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Viking Ships 1 – by Rob Shackleford

Viking Ships 1

Viking Long Ships by Rob Shackleford

Think Vikings – think the dragon-headed Viking Long Ship

The Viking ship are described by some scholars as perhaps the greatest technical and artistic achievement of the European dark ages. These fast ships had the strength to survive ocean crossings while having a draft of as little as 50cm (20 inches), allowing navigation in very shallow water.

Their unique structure, used in Scandinavia from the Viking Age throughout the Middle Ages, were a vital part of Viking society, not only as a means of transportation, but also for the prestige that it conferred on her owner and skipper. Their ships permitted the Vikings to embark on their voyages of trading, of raiding, and of exploration.

Images of ships show up on jewelry, on memorial stones, and on coins from the Viking age. Some people were buried in ships, or ship-like settings made of stones, during the Viking age.

Two different classes of Viking era ships were found: warships called langskip and merchant ships called knörr or knarr.

Typically, a warship is narrower, longer, and shallower than a knörr, and is powered by oars, supplanted by sail. The warship is completely open and is built for speed and maneuverability. In contrast, a knörr is partially enclosed and powered primarily by sail. Cargo carrying capability was the primary concern.

Viking Knorr or knarr trade Ships by Rob Shackleford

The Longships were slender and flexible boats, with symmetrical ends with true keel. They were clinker built, which is the overlapping of planks riveted together. Some might have had a dragon’s head or other circular object protruding from the bow and stern for design, although this is only inferred from historical sources. Viking ships were not just used for military purposes, but for long-distance trade, exploration and colonization.

A typical warship might have had 16 rowers on each side.

Viking Long Ships by Rob Shackleford

The crew’s shields may have been arrayed along the gunwales, held in place by a shield rack outboard of the ship. This kept them out of the way, but also provided some slight additional protection against wind and waves.

Several pieces of evidence suggest that shields were not routinely displayed while underway. On some ships, the shields interfere with the oarholes, preventing the oars from being used. Shield racks, to which the shields were fastened, were not robust, and probably were incapable of holding the shields securely in rough seas. Last, modern sailors of replica ships say they are very impractical.

Viking Long Ships by Rob Shackleford

Find out more

http://www.hurstwic.org/history/articles/manufacturing/text/norse_ships.htm

https://avaldsnes.info/en/viking/vikingskip/

https://www.historyextra.com/period/viking/viking-ships-facts-longboat-longship-gjellestad-ship/

Books

Viking Life by John Guy and Richard Hall (Ticktock, 1998)

Encyclopaedia of the Viking Age by John Haywood (Thames &Hudson, 2000)

Cultural Atlas of the Viking Age edited by Graham-Campbell et al (Andromeda, 1994)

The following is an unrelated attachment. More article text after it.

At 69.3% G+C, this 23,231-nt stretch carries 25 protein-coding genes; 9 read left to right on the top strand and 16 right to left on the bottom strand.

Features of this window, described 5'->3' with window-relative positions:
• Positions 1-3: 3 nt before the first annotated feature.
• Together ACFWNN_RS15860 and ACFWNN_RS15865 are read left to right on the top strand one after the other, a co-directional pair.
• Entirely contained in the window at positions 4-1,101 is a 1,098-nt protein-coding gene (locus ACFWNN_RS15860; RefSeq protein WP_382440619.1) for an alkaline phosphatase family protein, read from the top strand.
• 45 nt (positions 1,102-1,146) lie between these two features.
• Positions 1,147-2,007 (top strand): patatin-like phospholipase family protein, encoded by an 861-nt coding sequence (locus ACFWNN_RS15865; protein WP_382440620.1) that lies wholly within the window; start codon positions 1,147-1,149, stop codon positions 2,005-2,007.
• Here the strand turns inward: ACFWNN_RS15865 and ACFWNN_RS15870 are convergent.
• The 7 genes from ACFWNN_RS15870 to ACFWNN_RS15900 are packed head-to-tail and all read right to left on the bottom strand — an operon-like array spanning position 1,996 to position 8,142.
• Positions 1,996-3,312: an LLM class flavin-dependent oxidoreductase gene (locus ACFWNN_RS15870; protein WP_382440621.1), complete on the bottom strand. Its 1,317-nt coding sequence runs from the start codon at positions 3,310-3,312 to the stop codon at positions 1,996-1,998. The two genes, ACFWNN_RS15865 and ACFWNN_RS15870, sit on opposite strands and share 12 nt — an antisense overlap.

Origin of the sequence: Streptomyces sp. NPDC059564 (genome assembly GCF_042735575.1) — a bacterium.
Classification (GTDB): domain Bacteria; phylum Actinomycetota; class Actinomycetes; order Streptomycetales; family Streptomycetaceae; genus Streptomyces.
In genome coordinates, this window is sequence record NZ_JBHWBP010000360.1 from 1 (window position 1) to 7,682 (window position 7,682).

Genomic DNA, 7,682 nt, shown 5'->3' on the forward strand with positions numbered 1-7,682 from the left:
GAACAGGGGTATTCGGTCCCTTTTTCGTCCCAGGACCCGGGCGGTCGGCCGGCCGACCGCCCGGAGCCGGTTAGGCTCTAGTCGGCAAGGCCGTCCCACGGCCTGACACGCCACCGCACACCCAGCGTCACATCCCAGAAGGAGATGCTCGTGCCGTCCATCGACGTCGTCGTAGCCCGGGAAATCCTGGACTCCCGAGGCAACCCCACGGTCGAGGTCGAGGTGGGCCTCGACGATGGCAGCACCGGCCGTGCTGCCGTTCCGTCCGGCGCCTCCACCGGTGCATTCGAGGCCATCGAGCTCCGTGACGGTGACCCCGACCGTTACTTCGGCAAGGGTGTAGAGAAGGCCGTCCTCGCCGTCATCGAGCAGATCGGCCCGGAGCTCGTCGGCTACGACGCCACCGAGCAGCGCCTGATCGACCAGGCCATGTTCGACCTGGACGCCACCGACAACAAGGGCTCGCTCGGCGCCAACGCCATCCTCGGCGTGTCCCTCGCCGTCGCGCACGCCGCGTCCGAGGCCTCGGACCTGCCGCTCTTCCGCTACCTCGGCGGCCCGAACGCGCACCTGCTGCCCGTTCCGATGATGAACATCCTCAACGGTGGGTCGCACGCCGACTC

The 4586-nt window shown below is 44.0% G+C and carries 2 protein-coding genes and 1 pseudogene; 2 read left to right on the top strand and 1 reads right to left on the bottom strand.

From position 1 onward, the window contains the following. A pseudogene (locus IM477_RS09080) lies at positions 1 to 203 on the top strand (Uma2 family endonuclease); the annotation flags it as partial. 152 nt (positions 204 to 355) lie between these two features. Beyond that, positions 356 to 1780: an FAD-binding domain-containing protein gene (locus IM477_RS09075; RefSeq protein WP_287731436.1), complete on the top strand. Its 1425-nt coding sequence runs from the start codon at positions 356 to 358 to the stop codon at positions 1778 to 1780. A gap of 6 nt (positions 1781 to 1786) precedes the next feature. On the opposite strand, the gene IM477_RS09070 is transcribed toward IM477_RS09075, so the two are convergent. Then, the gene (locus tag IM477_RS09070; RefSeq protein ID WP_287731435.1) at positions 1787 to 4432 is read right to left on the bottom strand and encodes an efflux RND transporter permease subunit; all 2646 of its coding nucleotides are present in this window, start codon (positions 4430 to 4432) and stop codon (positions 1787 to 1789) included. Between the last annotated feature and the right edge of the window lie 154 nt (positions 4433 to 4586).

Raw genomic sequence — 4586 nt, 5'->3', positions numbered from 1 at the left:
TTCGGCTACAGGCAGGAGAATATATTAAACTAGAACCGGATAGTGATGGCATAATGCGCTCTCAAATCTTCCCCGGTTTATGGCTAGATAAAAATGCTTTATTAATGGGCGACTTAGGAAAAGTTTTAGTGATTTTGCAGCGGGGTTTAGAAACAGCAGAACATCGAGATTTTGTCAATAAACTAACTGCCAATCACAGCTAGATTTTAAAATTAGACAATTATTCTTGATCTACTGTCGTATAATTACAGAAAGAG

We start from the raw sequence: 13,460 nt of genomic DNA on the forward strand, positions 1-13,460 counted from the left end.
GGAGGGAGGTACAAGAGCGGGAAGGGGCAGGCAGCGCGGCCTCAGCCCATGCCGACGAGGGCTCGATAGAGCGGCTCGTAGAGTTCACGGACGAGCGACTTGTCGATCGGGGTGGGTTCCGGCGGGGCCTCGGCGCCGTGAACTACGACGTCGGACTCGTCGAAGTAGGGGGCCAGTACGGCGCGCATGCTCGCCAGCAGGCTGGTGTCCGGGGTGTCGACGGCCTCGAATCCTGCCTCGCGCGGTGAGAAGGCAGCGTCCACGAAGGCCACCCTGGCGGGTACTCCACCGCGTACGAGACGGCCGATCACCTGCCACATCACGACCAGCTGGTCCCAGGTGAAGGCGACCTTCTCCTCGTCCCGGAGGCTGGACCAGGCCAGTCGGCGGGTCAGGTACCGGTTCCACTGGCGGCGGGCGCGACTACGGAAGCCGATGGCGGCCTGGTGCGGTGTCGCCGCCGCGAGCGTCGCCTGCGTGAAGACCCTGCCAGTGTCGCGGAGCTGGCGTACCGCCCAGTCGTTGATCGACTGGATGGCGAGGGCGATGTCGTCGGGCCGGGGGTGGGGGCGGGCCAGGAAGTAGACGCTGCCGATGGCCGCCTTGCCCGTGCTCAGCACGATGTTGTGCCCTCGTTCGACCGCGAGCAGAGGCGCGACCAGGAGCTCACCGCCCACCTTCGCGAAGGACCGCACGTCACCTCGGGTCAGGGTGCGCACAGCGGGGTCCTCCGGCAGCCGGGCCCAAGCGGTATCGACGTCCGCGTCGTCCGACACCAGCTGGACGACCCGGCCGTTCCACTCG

Penguin Historical Atlas of the Vikings by John Haywood (Penguin, 1996). Detailed maps of Viking settlements in Scotland, Ireland, England, Iceland and Normandy.

More Viking Blogs

Why Vikings?

Who Were the Vikings?

What did Vikings Look Like?

Viking Ginger Connection

Vikings Loved Bling Part 1

Viking Hygiene

Viking Clothes – Looking Good!

Viking Men’s wear

Viking Women’s Wear

Vikings Loved Bling Part 1

Viking Jewellery Part 2

Inked Up – Vikings and Tattoos

Were Vikings Inked?  Part 2

Viking Health

Viking Teeth

Viking Medicine

Vikings at Home

Viking Society

Viking Thralls

Viking Karls

Viking Jarls

Viking Women Part 1

Viking Women Part 2

Viking Women Part 3

Viking Villages and Towns

Viking Fortresses

Vikings and Cats

Vikings Loved Dogs

Viking Pet Menagerie

Live Like a Viking

 Viking Foods 1 – Day Begins

 Viking Foods 2 – Grains and Bread

 Viking Foods 3 – Vikings Ate Their Veges

 Viking Foods 4 – Sea Food

Viking Foods 5 – Fruits & Sweets 

Viking Foods 6 – Meats

 Viking Foods 7 – Booze

 Viking Meals and Feasts

 Viking Drinking Horns

 

 


About the author:

Hi, I’m Rob Shackleford. I am author of a number of novels, though so far only Traveller Inceptio and Traveller Probo have been officially published. As Traveller Inceptio looks at the fates of modern historical researchers sent to the early 11th Century Saxon world, Vikings do feature.

Below are the Amazon links for the two novels so far.

In reading my novels, I ask if you wouldn’t mind posting a review and, perhaps, a picture of yourself with my book – either paperback or on kindle. Link to me on Social Media. I most welcome your comments and images.

I hope you enjoy.

Rob Shackleford Traveller Inceptio - a novel by Rob Shackleford Traveller Probo - Book 2 of the Traveller Series by author Rob Shackleford

Check out my web site at
www.robshackleford.com

In my vain attempt to attract attention and promote my books – please check out my brief skit video:

I have other Blogs about:

Short Stories

Rob Shackleford - The Coin short story

Travelling New ZealandRob Shackleford and Deborah-Jane Mackay Travelling with Traveller Inceptio on Brecon Beacons Travelling the UKRob Shackleford and Deborah-Jane Mackay house sit Anglesey in Wales India by Royal EnfieldShacklefords ride India - Royal Enfield Bullet

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